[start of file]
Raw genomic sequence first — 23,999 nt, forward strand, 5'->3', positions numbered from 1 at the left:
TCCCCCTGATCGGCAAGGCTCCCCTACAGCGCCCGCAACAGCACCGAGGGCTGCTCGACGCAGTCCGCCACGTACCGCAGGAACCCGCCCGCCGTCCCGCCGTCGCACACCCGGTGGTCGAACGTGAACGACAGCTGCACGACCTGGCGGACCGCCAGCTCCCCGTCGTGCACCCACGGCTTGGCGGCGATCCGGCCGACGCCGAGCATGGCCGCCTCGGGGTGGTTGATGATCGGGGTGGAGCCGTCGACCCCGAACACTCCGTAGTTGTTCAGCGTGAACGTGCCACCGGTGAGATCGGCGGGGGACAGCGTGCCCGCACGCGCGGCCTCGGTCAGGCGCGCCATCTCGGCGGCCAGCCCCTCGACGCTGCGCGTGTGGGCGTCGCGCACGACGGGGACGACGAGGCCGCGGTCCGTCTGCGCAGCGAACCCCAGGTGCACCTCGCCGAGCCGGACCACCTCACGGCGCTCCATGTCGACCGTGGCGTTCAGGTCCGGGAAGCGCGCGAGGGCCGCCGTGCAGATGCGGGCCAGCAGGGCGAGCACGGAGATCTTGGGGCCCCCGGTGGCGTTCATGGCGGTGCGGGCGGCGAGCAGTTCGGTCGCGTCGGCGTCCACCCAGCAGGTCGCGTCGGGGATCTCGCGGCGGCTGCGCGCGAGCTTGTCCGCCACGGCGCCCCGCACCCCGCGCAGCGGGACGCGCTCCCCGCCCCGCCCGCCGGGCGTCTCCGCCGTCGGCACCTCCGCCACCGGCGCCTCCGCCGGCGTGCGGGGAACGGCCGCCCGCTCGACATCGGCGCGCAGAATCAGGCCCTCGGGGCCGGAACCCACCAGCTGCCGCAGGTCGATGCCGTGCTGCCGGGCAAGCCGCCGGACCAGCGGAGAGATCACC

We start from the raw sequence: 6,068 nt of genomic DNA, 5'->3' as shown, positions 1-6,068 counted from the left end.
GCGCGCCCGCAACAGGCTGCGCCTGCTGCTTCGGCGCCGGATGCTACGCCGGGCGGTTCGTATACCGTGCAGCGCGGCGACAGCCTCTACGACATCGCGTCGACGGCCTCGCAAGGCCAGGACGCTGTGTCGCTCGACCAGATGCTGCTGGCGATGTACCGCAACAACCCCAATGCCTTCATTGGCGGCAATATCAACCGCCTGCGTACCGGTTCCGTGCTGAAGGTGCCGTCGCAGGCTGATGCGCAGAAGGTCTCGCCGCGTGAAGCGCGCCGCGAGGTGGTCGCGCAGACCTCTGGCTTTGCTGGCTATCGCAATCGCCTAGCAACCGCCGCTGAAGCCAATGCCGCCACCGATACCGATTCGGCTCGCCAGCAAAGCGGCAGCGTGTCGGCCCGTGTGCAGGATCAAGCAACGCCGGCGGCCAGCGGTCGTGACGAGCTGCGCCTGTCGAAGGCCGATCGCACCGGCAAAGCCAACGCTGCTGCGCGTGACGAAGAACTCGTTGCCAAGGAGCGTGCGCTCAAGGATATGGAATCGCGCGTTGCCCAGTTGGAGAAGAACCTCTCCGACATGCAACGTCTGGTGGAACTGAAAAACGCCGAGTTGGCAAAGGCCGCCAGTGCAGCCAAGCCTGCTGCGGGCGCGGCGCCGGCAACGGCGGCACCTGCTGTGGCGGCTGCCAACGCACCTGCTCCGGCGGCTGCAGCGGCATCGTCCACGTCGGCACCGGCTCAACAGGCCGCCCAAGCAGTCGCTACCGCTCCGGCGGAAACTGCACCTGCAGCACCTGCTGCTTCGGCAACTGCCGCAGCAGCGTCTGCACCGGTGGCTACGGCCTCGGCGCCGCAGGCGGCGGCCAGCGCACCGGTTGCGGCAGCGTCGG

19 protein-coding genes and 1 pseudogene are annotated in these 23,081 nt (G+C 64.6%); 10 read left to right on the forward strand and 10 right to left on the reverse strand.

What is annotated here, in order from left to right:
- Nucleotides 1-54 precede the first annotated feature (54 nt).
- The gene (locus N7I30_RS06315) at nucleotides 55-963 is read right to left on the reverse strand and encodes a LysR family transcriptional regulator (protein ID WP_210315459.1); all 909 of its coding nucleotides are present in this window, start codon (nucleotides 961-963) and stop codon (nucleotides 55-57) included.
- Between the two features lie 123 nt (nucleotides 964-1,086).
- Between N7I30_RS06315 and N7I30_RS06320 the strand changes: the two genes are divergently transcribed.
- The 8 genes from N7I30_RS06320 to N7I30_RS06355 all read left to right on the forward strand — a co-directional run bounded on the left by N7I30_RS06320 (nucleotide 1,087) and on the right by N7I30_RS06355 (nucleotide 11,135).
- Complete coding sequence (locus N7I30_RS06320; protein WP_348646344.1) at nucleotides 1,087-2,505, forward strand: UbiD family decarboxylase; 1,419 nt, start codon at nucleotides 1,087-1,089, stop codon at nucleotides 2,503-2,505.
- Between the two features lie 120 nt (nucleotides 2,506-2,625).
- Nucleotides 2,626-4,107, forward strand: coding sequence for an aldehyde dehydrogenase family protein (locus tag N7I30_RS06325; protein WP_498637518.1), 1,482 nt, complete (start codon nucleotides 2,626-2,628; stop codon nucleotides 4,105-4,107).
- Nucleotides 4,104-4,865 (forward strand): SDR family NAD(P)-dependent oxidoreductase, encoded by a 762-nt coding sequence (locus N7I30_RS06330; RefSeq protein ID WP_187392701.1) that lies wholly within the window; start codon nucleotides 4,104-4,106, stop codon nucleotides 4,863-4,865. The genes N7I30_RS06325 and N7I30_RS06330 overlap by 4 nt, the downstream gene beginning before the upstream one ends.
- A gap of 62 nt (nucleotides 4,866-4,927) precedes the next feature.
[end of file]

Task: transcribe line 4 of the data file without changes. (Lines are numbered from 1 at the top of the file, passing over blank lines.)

GCGCGCCCGCAACAGGCTGCGCCTGCTGCTTCGGCGCCGGATGCTACGCCGGGCGGTTCGTATACCGTGCAGCGCGGCGACAGCCTCTACGACATCGCGTCGACGGCCTCGCAAGGCCAGGACGCTGTGTCGCTCGACCAGATGCTGCTGGCGATGTACCGCAACAACCCCAATGCCTTCATTGGCGGCAATATCAACCGCCTGCGTACCGGTTCCGTGCTGAAGGTGCCGTCGCAGGCTGATGCGCAGAAGGTCTCGCCGCGTGAAGCGCGCCGCGAGGTGGTCGCGCAGACCTCTGGCTTTGCTGGCTATCGCAATCGCCTAGCAACCGCCGCTGAAGCCAATGCCGCCACCGATACCGATTCGGCTCGCCAGCAAAGCGGCAGCGTGTCGGCCCGTGTGCAGGATCAAGCAACGCCGGCGGCCAGCGGTCGTGACGAGCTGCGCCTGTCGAAGGCCGATCGCACCGGCAAAGCCAACGCTGCTGCGCGTGACGAAGAACTCGTTGCCAAGGAGCGTGCGCTCAAGGATATGGAATCGCGCGTTGCCCAGTTGGAGAAGAACCTCTCCGACATGCAACGTCTGGTGGAACTGAAAAACGCCGAGTTGGCAAAGGCCGCCAGTGCAGCCAAGCCTGCTGCGGGCGCGGCGCCGGCAACGGCGGCACCTGCTGTGGCGGCTGCCAACGCACCTGCTCCGGCGGCTGCAGCGGCATCGTCCACGTCGGCACCGGCTCAACAGGCCGCCCAAGCAGTCGCTACCGCTCCGGCGGAAACTGCACCTGCAGCACCTGCTGCTTCGGCAACTGCCGCAGCAGCGTCTGCACCGGTGGCTACGGCCTCGGCGCCGCAGGCGGCGGCCAGCGCACCGGTTGCGGCAGCGTCGG